Hobbit to Hero:
the making of Tolkien’s King
by Elizabeth M Stephen.
ADC Publications 2012
Aragorn son of Arathorn, the returning king of the third part of The Lord of the Rings, is as a character very familiar to us now from the Peter Jackson films, but he made little impression on me during my first reading of the trilogy in the late sixties, and not much more on subsequent readings. This, I’d imagine, was a very common situation until the turn of this century.
As is pointed out in Hobbit to Hero there has been, apart from a chapter in Paul Kocher’s 1972 study Master of Middle-earth, precious little extended discussion of Aragorn in any commentary, certainly not in Isaacs and Zimbardo’s Tolkien and the Critics (1968), Lobdell’s 1975 A Tolkien Compass (not, as twice in this text, The Tolkien Compass) nor even in Eaglestone’s Reading The Lord of the Rings collection of essays (2005).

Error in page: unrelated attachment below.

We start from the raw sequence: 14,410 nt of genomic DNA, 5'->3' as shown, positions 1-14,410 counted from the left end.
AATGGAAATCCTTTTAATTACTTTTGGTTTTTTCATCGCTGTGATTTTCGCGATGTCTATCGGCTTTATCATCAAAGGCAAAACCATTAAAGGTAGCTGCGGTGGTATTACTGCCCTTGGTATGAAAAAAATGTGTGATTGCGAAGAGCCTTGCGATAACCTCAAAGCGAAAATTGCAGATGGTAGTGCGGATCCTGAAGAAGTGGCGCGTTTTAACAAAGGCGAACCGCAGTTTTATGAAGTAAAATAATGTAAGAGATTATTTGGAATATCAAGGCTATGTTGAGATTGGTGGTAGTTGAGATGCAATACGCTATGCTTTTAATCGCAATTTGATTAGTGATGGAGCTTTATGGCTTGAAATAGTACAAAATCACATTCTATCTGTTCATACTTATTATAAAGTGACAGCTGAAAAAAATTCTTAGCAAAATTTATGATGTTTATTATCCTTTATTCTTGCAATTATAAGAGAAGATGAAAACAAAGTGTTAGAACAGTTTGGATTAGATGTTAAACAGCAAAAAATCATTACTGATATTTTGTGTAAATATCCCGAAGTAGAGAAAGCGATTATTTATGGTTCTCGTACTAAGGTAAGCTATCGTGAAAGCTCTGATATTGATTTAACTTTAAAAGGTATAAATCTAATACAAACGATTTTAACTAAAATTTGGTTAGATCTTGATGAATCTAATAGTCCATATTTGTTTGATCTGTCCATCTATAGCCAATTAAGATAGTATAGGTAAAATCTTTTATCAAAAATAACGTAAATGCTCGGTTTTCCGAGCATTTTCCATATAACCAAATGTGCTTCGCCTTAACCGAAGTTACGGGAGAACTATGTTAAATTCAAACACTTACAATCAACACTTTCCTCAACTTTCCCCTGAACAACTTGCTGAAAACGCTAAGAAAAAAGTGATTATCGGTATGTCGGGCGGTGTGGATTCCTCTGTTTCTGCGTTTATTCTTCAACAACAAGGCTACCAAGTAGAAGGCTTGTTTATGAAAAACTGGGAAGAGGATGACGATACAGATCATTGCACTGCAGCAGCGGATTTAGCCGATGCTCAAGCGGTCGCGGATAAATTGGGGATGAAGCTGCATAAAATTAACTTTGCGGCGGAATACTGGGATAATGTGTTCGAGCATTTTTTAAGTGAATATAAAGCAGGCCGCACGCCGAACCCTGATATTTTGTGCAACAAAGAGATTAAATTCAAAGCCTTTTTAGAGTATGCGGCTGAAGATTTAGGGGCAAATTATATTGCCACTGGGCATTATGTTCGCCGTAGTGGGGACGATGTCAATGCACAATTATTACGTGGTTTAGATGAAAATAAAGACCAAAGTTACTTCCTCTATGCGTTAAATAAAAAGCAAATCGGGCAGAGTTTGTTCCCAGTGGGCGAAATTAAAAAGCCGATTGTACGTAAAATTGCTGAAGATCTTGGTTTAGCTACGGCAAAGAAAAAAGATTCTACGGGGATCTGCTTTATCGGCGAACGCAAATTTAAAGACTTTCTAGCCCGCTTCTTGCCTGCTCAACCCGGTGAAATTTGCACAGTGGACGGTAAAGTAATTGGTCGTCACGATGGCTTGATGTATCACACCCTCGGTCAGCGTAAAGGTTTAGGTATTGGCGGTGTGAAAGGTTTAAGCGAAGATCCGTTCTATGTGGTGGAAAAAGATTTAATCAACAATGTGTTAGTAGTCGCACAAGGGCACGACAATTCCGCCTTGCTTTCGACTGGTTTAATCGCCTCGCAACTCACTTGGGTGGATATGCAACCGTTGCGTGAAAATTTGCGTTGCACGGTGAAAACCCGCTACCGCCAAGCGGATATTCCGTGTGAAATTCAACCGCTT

Don’t get me wrong. I’m no Tolkien student — heaven knows I’ve tried and failed several times to read The Silmarillion, and I’m a stranger to most of Christopher Tolkien’s editings of his father’s incomplete drafts — so can’t vouch that this is so for all the scribblings of Tolkien scholars and fans. But Elizabeth Stephen is a lifelong student, so should know what exists on the subject of Tolkien’s king; and apparently “it is by no means unusual for the name of Aragorn to barely receive a mention”.